Today we’d like to introduce you to Hiroko Nagahata.
Hiroko, can you briefly walk us through your story – how you started and how you got to where you are today.
I live in Chicago and teach and perform in the U.S. and in Japan. As a music educator, I have taught piano and music theory lessons at schools, summer intensive program, chamber music workshop, and at private studio. Chicago has a great orchestra hall, opera house, and music schools that have talented young musicians. It is a perfect place for musicians to live. I had worked for a school residency program at Lyric Opera of Chicago as an accompanist for a few years. It was a program to introduce singing, acting to public school children. Working with children from those music schools and Lyric Opera’s program as an accompanist and teacher really helped me to understand children; how their brains work and what fascinates them.
Now I also work for a publication famous for their piano method and literature. Method books are like textbooks for music lessons. I admired their method books as a piano teacher, and now I’m a part of the team as a clinician. I am very excited about this job.
My mother is a piano teacher, so I grew up with piano. As a child, I loved singing, my parents still have a recording of me singing a children’s song at the age of 3. Around the age of 13, I met an inspiring new teacher. Daily practice became the most exciting thing to do. Then I won a first prize at a competition. Head of the judges was one of the foremost pianists in Japan and her compliments and encouragement meant a lot.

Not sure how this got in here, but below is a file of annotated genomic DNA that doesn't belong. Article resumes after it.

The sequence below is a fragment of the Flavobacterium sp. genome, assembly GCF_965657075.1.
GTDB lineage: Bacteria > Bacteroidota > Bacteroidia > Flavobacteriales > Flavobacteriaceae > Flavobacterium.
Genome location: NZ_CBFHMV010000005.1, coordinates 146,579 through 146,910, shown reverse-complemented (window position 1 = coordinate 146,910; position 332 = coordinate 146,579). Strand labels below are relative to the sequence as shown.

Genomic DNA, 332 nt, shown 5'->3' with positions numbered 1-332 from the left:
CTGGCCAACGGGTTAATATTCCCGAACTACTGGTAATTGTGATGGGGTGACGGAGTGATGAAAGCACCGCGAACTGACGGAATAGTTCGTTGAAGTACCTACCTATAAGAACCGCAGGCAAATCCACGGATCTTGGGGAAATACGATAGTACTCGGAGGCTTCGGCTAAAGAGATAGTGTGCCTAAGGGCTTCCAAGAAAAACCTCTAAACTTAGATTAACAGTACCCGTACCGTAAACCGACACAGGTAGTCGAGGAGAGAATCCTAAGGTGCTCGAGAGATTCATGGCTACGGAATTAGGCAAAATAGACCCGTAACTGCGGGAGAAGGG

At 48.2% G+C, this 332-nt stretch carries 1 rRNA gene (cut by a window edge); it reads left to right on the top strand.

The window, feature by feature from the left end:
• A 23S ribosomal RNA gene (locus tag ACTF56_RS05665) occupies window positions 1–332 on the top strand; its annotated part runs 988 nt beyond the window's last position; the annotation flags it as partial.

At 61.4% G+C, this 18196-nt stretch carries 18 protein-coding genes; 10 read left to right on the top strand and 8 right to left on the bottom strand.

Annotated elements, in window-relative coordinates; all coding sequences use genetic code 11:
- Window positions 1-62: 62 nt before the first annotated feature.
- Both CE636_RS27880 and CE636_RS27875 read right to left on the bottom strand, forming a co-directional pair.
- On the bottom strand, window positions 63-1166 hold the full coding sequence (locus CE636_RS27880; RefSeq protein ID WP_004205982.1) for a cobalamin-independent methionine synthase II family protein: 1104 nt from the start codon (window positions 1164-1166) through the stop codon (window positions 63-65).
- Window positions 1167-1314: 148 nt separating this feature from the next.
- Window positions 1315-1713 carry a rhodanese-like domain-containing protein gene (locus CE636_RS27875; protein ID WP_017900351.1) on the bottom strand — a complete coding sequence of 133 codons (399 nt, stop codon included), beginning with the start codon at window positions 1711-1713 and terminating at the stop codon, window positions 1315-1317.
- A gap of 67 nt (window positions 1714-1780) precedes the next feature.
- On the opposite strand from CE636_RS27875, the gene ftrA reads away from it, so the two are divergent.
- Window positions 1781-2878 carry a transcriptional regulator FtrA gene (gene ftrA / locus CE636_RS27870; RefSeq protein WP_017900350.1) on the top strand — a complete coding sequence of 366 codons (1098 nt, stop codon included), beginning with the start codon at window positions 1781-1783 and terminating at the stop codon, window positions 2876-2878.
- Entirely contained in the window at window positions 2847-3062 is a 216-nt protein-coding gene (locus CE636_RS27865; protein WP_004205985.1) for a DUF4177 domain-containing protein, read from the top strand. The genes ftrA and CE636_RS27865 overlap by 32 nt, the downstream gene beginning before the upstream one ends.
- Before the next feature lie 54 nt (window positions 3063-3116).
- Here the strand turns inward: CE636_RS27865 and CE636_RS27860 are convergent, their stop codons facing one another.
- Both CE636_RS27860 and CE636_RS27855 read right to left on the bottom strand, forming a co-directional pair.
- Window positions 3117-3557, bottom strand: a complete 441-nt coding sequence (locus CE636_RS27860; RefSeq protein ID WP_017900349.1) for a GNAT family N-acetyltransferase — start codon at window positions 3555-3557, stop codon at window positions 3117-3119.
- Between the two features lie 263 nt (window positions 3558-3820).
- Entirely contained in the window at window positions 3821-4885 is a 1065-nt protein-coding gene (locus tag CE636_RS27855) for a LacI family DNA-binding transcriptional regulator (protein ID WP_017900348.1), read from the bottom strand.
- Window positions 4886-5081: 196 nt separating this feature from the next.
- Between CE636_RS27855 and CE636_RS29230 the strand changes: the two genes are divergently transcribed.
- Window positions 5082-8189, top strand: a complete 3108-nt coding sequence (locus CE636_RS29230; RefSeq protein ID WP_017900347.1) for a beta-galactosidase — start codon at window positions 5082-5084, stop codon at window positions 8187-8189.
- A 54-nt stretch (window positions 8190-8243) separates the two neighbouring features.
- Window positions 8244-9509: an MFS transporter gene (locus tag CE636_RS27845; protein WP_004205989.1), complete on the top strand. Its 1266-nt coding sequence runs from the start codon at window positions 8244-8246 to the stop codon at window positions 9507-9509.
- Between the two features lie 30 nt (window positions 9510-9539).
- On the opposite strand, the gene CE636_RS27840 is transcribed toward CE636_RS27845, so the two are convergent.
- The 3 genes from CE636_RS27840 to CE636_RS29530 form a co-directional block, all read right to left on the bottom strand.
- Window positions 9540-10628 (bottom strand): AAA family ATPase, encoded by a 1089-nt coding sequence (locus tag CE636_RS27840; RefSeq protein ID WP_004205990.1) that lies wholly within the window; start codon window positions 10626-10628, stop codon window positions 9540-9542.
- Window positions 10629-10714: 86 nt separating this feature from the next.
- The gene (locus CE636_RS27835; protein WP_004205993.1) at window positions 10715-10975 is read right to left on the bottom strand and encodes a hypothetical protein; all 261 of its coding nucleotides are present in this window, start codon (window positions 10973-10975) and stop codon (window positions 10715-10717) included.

I went on studying music in college in Japan. A professor in my college was teaching in a summer music program in New York, and she invited me to join her. I met a wonderful Russian piano teacher at the program. As a result, I moved to New York and went to Manhattan School of Music to study with him.
One of the highlights of my performing career is my solo debut recital at Carnegie Hall in 2009 after winning an audition. I’m glad I applied for this audition. Having performed at prestigious Carnegie Hall opened many doors for me as a performer. I completed my doctoral degree for piano performance at Michigan State University in 2012, and moved to Chicago.
Has it been a smooth road?
Developing a piano studio with a good number of students usually doesn’t happen overnight. Especially when you move to a new place, you will have to start from scratch to build your studio again. I thought I didn’t have too much to lose before moving to Chicago spending only a few years in New York and Michigan as a student. I was already teaching, but I still hadn’t developed a solid studio. Upon moving to Chicago, I worked for multiple schools for accompanying and teaching, which helped me to network in the new city. Eventually, I have got many students and my teaching experience and style became solid.
So let’s switch gears a bit and go into the Pianist/Music Educator story. Tell us more about the business.
While I am actively performing, I teach classical piano and music theory to students of different levels. Being both performing pianist and teacher is a challenge, but performing for audiences, including your students, is important. My teachers who were concert pianists inspired me. I believe that keeping your passion alive enables you to give lessons that teach music as an art form.
How do you think the industry will change over the next decade?
Musicians teach students. That’s a long history for hundreds of years. My mother ran successful piano studio, and neighborhood kids came from word of mouth. Now many musicians use internet efficiently for advertising their studios or performing projects. Also now some teachers teach lessons and masterclasses via live video. Students across the glove can access to the knowledge at the other side of the world. It has a lot of potential.
- Website: hirokopiano.webs.com
Chicago Trio Workshop